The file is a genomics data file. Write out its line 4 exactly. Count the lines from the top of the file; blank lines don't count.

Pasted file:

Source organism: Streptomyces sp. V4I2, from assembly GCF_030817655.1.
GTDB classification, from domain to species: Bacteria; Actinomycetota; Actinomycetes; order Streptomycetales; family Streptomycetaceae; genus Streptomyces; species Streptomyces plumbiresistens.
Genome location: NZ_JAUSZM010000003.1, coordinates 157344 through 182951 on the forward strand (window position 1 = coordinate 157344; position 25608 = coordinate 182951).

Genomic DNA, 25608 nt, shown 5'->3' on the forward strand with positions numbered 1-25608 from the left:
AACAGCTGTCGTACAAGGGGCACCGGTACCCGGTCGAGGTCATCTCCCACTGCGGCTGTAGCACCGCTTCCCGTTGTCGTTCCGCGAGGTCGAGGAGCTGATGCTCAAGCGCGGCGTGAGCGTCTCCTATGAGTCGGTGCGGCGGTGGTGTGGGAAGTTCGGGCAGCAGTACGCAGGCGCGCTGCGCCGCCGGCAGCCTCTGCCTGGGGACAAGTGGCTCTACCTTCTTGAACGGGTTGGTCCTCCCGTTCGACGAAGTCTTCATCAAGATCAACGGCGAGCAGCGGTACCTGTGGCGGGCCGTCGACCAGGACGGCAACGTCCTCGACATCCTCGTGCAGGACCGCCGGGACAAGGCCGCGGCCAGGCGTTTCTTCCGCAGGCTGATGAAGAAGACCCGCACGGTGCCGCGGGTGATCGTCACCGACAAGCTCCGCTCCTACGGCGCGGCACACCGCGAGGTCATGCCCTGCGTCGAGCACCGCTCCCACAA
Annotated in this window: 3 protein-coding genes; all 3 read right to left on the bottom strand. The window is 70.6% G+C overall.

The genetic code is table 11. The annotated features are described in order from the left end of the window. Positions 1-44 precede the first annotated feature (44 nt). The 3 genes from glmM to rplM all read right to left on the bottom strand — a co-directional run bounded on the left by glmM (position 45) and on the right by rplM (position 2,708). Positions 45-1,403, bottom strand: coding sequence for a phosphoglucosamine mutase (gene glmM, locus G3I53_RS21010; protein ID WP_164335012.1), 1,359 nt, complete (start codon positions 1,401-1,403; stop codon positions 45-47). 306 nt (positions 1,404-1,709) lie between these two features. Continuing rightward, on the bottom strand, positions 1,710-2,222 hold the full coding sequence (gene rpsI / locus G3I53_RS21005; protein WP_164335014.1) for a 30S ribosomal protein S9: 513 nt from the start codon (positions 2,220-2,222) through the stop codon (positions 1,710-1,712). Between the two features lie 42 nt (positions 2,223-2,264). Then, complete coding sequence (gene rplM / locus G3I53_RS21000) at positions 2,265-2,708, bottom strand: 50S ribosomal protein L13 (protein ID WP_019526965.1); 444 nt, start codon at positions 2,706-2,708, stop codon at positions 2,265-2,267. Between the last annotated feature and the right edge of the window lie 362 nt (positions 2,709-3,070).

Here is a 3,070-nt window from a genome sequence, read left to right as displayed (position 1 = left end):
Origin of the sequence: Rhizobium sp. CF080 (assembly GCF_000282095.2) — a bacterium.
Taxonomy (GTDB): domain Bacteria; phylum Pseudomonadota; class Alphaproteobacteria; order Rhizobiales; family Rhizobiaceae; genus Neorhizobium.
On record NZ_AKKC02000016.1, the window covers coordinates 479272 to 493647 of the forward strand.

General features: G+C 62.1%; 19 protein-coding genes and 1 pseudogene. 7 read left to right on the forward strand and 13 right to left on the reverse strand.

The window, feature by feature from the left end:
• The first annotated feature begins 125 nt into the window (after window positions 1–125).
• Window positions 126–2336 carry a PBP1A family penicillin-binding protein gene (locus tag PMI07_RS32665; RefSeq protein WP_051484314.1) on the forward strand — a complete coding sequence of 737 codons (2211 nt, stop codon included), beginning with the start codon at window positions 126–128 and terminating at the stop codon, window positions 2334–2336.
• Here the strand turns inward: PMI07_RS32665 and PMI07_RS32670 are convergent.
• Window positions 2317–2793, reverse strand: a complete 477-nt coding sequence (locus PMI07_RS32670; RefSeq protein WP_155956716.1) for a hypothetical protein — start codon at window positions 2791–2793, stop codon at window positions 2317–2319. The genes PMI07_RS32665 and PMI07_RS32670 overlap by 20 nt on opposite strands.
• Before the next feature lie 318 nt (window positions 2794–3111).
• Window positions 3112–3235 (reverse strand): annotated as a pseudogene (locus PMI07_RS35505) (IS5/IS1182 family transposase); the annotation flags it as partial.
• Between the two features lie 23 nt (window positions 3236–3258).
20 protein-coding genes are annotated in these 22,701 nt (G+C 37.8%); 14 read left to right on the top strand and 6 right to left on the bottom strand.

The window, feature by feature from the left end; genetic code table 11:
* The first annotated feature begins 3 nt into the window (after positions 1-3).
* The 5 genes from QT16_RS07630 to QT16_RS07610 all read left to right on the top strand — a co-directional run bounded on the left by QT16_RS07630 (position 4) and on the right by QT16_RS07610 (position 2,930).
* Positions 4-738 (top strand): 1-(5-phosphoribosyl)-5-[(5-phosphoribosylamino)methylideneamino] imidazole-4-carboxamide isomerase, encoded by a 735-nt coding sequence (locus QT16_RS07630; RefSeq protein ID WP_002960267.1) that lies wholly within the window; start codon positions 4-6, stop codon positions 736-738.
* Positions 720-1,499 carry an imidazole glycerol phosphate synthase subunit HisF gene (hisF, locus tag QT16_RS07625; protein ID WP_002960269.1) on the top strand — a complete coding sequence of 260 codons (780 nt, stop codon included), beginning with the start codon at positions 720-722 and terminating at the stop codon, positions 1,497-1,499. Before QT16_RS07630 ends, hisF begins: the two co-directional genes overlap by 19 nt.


Genomic DNA, 25608 nt, shown 5'->3' on the forward strand with positions numbered 1-25608 from the left: